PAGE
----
Customer experience (CX) is an important topic these days. It is one of the fastest growing job descriptions in the technology and innovation world and is supported by some well established disciplines like design thinking and service design. But most CX work has a gaping hole at the centre. It does not consider price and value.
In most organizations it is hard to tell the difference between user experience and customer experience. There is a great deal of work done on customer journey maps and the multiple touch points across these journeys. Good research plunges into the emotional responses of both customers and the people serving them and then translates this work into different personas. In a recent survey we did of over 100 customer journey maps, we did not find pricing mentioned even once. Even economic value to the customer came up in only 3 of 107 maps. This was not a scientific survey of course. The maps we looked at were those that came up near the top of Google searches. It is quite possible that a customer journey map that includes price and value in it is kept close as it reveals strategic advantage. I hope this is so. I doubt it though. I know many people in the design thinking and service design communities (I manage the 122,000 member LinkedIn Design Thinking Group) and based on many conversations in this community there is a general lack of awareness in questions of pricing and revenue model design.
To some extent this is also the fault of pricing experts, who see pricing as a rather technical discipline primarily concerned with things like the pocket price waterfall or price optimization. Many pricing consultancies focus on the use of tools such as Van Westerndorp or Gabor-Granger (methods popular with certain pricing experts) to work out willingness to pay (WTP) or conjoint analysis to figure out the value of features. Much of pricing work is thought to involve price setting. This alienates the design community, who do not think this way. You will not end up with the right price if your focus is limited to price setting or optimizing for willingness to pay. Pricing is part of the designed world.
Can we bring pricing and customer experience together in a way that enriches both? What business outcomes are we trying to achieve through this.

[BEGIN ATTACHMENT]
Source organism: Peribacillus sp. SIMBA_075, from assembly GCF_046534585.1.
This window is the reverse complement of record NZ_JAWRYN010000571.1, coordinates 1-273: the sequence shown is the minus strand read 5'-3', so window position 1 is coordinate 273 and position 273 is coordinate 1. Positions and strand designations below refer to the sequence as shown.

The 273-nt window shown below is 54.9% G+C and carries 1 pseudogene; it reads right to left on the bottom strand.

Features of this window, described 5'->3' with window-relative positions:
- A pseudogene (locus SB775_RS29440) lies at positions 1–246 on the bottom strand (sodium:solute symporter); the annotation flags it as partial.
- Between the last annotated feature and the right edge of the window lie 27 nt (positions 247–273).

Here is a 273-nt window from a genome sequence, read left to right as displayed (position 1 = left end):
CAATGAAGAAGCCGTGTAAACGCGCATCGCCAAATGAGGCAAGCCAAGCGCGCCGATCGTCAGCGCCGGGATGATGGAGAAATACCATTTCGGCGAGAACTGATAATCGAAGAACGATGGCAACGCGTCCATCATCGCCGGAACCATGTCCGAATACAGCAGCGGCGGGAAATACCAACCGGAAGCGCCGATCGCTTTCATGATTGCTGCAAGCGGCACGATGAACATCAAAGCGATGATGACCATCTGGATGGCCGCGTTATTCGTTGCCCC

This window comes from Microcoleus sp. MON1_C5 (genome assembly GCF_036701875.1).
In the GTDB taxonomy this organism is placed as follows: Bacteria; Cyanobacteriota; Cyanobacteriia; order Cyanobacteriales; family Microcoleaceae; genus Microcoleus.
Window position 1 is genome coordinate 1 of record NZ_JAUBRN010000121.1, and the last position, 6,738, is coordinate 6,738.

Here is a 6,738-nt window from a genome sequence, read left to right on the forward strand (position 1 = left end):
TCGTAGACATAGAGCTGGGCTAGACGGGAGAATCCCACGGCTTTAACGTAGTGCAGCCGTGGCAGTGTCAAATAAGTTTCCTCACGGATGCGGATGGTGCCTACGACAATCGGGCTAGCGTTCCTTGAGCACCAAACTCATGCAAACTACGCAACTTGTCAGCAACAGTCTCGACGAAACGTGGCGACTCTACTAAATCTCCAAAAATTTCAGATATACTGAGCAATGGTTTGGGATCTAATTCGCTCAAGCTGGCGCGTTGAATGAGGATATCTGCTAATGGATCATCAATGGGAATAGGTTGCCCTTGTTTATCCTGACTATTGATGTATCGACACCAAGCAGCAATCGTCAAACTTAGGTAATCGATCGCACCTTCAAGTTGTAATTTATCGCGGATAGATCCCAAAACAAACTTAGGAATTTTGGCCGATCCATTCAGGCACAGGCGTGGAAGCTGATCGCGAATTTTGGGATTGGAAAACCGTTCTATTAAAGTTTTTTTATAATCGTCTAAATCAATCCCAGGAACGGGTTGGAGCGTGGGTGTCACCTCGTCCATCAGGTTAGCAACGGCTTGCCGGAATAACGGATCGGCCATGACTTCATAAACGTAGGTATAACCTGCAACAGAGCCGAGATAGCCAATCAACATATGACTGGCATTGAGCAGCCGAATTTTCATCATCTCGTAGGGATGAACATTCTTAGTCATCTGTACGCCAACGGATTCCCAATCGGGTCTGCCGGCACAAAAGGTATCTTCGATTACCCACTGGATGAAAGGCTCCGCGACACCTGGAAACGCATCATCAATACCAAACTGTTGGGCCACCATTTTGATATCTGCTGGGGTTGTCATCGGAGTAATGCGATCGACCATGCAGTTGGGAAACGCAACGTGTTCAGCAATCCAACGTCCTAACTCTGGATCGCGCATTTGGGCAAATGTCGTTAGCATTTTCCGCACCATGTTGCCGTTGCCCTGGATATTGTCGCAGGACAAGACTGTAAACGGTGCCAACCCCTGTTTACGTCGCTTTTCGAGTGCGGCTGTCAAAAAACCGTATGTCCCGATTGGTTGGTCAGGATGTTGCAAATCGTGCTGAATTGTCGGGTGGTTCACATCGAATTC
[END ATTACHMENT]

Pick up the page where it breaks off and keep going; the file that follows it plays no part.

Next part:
Business goals of setting pricing in the customer experience:
Increase willingness to pay by aligning it with the customer perception of value
Improve renewals, up-sell and cross sell
Build alignment with customers by connecting pricing and value to the customer experience (which is how the first two goals are achieved)
Ibbaka is leading two events that will help to build bridges between the customer experience and service design communities and the pricing community.
April 25 in Vancouver the Value Innovation and Pricing Vancouver Meetup will have a session from 6:00 PM at VentureLab downtown. You can sign up here.
May 9 in Atlanta Karen Chiang and Steven Forth will deliver a half-day workshop at the Professional Pricing Society Spring Conference. You can register here.
In the workshop we will have three hands-on exercises.
A design thinking session, where we look at how to solve the problem of wait times at healthcare clinics and emergency rooms
A customer journey mapping session in which we will layer value and pricing onto a customer journey map
A pricing design session in which we look at how how to design pricing for a set of customer segments that have different patterns of value over time
As we developed these sessions, we did work on the mapping of design thinking and service design processes to pricing.
Our insistence that customer experience include price is not without support. In a provocative piece last year (April 2018) ‘Stop practicing fake CX’ by Sampson Lee, pricing is called out as one of the top attributes of real CX.
It includes ‘product’ and ‘pricing’.
It objectively assesses customer experiences.
It renders non-biased solutions to CX problems.
It can generate quick wins.
Its role is strategic, not functional.
Ibbaka’s approach to pricing research and design fits into this model.
In Lee’s well known 2006 customer journey map for Starbucks, price perception was an important part of the research. One could not map the emotions of Starbucks customers without taking into account price and when price became a factor in the customer journey. If this is true in a B2C case, it is even more true in B2B, where price is often a key point of interaction for multiple stakeholders.
From the article …
“By 2020 customer experience will overtake price and product as the key brand differentiator.”
What’s wrong with this statement?
As CX includes pricing and product, it’s logically impossible for customer experience to compete with price and product. Makes no sense. Literally, that ‘experience’ isn’t experience but some ‘other’ thing.
In other words, pricing and economic and emotional value drivers are central to the customer experience. A good pricing practice has to factor in customer experience, and customer experience has to include value and pricing.
In our next post, we will go deeper into service design and pricing.